Monday, November 12, 2012

Thoreau on Entitlement Reform

Over the weekend my daughter and her husband visited us and as often happens we had a couple of discussions about politics.  My daughter and her husband are strong supporters of the president.   As readers of this blog have already found out I begin my thoughts of government subscribing the the notion first advanced by Thoreau in Civil Disobedience in which he said in part -
"I HEARTILY ACCEPT the motto, — "That government is best which governs least";(1) and I should like to see it acted up to more rapidly and systematically. Carried out, it finally amounts to this, which also I believe, — "That government is best which governs not at all"; and when men are prepared for it, that will be the kind of government which they will have. Government is at best but an expedient; but most governments are usually, and all governments are sometimes, inexpedient."  (Emphasis added)

I am not against government for a very limited number of things, just skeptical that if we get too exuberant in figuring out how much more government can do, we risk profound unintended consequences (although I suspect some of the consequences are intended by those who would extend governmental power).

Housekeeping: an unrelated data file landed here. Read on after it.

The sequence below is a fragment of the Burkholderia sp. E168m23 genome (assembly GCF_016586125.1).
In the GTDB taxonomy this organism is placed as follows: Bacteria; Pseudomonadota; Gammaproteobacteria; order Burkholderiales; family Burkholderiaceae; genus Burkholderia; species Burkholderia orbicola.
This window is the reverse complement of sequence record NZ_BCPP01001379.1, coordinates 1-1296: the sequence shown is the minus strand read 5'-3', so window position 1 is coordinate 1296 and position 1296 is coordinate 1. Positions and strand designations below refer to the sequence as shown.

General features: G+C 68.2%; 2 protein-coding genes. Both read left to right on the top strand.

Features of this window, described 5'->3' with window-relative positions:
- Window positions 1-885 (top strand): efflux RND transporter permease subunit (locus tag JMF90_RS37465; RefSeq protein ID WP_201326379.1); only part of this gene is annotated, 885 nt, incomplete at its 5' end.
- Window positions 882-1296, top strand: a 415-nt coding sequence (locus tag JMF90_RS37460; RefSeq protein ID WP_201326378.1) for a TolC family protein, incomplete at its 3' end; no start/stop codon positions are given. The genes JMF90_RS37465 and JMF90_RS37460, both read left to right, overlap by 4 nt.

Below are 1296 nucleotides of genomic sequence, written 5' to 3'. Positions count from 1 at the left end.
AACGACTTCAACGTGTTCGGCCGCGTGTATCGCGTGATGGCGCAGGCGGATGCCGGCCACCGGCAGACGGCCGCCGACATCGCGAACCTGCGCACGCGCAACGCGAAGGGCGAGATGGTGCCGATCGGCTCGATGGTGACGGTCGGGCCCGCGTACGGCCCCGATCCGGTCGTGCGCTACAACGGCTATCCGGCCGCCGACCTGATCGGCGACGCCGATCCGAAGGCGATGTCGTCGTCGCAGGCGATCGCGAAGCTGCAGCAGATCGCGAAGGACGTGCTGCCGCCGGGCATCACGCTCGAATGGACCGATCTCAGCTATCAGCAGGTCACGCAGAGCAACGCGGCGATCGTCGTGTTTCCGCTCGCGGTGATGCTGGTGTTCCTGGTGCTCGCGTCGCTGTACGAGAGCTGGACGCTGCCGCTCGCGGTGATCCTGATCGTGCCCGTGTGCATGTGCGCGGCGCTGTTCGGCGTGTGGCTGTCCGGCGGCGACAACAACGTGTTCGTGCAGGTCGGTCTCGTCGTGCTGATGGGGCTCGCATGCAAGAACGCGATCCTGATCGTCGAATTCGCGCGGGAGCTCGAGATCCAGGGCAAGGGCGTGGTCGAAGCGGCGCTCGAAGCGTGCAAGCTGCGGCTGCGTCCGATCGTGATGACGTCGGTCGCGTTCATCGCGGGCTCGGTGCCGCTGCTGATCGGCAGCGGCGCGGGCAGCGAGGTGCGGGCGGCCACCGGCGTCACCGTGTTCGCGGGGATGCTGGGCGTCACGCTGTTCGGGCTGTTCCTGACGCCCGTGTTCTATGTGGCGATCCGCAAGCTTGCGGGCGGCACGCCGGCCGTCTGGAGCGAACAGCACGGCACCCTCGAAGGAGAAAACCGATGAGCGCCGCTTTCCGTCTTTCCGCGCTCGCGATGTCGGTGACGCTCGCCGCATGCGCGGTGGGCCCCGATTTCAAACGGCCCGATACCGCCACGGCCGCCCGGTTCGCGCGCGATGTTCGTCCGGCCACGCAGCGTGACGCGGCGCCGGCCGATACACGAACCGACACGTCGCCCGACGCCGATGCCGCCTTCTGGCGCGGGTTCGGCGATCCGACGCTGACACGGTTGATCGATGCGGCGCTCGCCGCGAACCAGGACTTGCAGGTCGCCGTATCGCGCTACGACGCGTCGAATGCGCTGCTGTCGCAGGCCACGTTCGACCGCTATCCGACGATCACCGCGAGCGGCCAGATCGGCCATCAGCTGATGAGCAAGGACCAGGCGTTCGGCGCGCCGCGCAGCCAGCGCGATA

My daughter and her husband base their expressions of support for government on two premises.  First, is an assumption about improving equity in society.   While my wife and I have been relatively successful in life, there are those in society that have not and in a just society we need to as Dickens says in a Christmas Carol "it is more than usually desirable that we should make some slight provision for the Poor and Destitute, who suffer greatly at the present time.  Many thousands are in want of common necessaries; hundreds of thousands are in want of common comforts, sir."  Who could be against that?   Well, me for instance.

A just society should make provision for the poor and destitute, but there are what economists call moral hazards when you err too much in one direction.   People react to incentives and if you diminish the benefits of prudent behavior people may be less prepared to make provisions for themselves.   Social security is a prime example where a well intentioned program distorted individual choices ending up eliminating possibilities for some benefits to society and even reducing the possible individual benefits that most people could expect to receive.